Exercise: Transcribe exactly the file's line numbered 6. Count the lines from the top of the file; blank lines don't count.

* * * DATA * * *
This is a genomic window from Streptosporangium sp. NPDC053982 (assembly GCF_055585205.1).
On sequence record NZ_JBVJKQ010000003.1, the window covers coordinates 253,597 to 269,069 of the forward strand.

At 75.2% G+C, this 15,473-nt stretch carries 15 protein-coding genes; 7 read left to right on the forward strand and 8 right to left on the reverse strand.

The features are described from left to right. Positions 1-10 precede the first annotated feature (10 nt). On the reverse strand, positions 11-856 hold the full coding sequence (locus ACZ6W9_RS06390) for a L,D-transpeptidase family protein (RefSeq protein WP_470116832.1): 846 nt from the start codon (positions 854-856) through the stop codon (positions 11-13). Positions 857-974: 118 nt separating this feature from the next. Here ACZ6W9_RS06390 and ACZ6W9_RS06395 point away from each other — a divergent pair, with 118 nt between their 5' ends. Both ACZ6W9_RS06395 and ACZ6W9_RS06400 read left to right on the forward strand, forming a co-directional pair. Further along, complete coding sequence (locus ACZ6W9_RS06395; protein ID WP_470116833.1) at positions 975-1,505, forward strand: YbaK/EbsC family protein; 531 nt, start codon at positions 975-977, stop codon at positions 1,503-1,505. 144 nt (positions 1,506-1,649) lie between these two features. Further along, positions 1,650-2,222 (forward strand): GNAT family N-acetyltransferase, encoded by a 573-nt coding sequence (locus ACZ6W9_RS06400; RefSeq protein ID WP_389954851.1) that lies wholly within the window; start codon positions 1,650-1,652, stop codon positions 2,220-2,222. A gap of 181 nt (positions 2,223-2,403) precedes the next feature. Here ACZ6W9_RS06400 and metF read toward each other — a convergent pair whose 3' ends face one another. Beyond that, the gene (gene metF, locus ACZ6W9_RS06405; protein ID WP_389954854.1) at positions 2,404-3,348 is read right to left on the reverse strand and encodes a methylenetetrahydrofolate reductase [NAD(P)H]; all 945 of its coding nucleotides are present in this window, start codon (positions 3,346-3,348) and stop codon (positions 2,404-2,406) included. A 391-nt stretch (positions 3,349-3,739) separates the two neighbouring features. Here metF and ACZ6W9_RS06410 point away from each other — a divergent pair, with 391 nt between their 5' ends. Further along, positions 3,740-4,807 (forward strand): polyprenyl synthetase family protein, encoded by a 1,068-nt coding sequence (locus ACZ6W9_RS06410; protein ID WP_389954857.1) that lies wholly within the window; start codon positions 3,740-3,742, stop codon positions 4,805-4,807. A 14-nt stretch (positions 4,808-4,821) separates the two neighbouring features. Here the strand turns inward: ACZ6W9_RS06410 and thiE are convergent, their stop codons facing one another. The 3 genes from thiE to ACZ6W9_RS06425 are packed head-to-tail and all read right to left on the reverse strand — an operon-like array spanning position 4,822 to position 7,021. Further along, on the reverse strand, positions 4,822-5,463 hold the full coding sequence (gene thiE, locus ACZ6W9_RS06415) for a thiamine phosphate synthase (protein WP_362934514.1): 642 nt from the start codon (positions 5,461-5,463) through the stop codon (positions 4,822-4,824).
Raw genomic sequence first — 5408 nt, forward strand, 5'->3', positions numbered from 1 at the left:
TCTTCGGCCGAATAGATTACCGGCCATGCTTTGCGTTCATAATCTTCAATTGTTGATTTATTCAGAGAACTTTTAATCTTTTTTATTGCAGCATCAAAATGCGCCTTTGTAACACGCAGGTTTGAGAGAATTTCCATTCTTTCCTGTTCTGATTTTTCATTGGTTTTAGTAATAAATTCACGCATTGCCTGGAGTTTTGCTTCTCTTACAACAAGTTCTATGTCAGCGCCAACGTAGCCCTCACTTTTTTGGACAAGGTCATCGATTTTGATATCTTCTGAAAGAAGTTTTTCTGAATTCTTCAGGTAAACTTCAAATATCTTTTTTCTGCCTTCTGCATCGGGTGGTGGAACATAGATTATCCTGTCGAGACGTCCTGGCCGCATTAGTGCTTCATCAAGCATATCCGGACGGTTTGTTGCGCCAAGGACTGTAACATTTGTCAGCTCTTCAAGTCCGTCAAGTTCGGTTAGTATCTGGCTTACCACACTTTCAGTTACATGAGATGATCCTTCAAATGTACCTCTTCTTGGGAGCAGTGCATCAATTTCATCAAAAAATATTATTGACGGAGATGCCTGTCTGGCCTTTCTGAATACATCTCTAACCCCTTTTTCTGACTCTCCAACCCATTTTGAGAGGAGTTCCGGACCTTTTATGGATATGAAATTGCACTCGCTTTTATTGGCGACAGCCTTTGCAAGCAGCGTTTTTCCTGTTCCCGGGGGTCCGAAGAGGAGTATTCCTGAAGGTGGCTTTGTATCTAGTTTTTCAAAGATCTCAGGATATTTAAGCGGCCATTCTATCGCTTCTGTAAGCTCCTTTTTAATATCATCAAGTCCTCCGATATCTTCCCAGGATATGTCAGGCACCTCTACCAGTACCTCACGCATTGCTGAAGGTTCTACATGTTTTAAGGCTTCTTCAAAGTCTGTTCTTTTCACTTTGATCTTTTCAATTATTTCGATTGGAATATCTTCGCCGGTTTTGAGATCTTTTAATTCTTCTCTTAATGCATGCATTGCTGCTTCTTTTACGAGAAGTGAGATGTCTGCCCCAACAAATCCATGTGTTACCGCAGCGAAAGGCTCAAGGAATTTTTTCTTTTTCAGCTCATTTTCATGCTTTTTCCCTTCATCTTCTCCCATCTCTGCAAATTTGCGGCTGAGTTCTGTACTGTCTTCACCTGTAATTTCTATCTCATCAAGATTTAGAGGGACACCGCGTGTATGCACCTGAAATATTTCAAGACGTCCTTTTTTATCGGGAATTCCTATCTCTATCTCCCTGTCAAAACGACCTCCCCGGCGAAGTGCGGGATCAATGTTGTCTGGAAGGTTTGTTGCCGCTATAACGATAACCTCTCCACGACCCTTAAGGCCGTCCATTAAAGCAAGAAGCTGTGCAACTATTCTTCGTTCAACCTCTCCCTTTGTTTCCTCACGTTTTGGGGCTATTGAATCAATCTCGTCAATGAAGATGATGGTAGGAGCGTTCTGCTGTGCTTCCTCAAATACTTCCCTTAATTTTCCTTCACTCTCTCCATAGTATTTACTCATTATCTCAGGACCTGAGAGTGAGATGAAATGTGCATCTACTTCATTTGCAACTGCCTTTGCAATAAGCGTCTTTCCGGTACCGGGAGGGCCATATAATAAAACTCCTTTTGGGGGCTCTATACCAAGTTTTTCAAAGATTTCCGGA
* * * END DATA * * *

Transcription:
TCTTCGGCCGAATAGATTACCGGCCATGCTTTGCGTTCATAATCTTCAATTGTTGATTTATTCAGAGAACTTTTAATCTTTTTTATTGCAGCATCAAAATGCGCCTTTGTAACACGCAGGTTTGAGAGAATTTCCATTCTTTCCTGTTCTGATTTTTCATTGGTTTTAGTAATAAATTCACGCATTGCCTGGAGTTTTGCTTCTCTTACAACAAGTTCTATGTCAGCGCCAACGTAGCCCTCACTTTTTTGGACAAGGTCATCGATTTTGATATCTTCTGAAAGAAGTTTTTCTGAATTCTTCAGGTAAACTTCAAATATCTTTTTTCTGCCTTCTGCATCGGGTGGTGGAACATAGATTATCCTGTCGAGACGTCCTGGCCGCATTAGTGCTTCATCAAGCATATCCGGACGGTTTGTTGCGCCAAGGACTGTAACATTTGTCAGCTCTTCAAGTCCGTCAAGTTCGGTTAGTATCTGGCTTACCACACTTTCAGTTACATGAGATGATCCTTCAAATGTACCTCTTCTTGGGAGCAGTGCATCAATTTCATCAAAAAATATTATTGACGGAGATGCCTGTCTGGCCTTTCTGAATACATCTCTAACCCCTTTTTCTGACTCTCCAACCCATTTTGAGAGGAGTTCCGGACCTTTTATGGATATGAAATTGCACTCGCTTTTATTGGCGACAGCCTTTGCAAGCAGCGTTTTTCCTGTTCCCGGGGGTCCGAAGAGGAGTATTCCTGAAGGTGGCTTTGTATCTAGTTTTTCAAAGATCTCAGGATATTTAAGCGGCCATTCTATCGCTTCTGTAAGCTCCTTTTTAATATCATCAAGTCCTCCGATATCTTCCCAGGATATGTCAGGCACCTCTACCAGTACCTCACGCATTGCTGAAGGTTCTACATGTTTTAAGGCTTCTTCAAAGTCTGTTCTTTTCACTTTGATCTTTTCAATTATTTCGATTGGAATATCTTCGCCGGTTTTGAGATCTTTTAATTCTTCTCTTAATGCATGCATTGCTGCTTCTTTTACGAGAAGTGAGATGTCTGCCCCAACAAATCCATGTGTTACCGCAGCGAAAGGCTCAAGGAATTTTTTCTTTTTCAGCTCATTTTCATGCTTTTTCCCTTCATCTTCTCCCATCTCTGCAAATTTGCGGCTGAGTTCTGTACTGTCTTCACCTGTAATTTCTATCTCATCAAGATTTAGAGGGACACCGCGTGTATGCACCTGAAATATTTCAAGACGTCCTTTTTTATCGGGAATTCCTATCTCTATCTCCCTGTCAAAACGACCTCCCCGGCGAAGTGCGGGATCAATGTTGTCTGGAAGGTTTGTTGCCGCTATAACGATAACCTCTCCACGACCCTTAAGGCCGTCCATTAAAGCAAGAAGCTGTGCAACTATTCTTCGTTCAACCTCTCCCTTTGTTTCCTCACGTTTTGGGGCTATTGAATCAATCTCGTCAATGAAGATGATGGTAGGAGCGTTCTGCTGTGCTTCCTCAAATACTTCCCTTAATTTTCCTTCACTCTCTCCATAGTATTTACTCATTATCTCAGGACCTGAGAGTGAGATGAAATGTGCATCTACTTCATTTGCAACTGCCTTTGCAATAAGCGTCTTTCCGGTACCGGGAGGGCCATATAATAAAACTCCTTTTGGGGGCTCTATACCAAGTTTTTCAAAGATTTCCGGA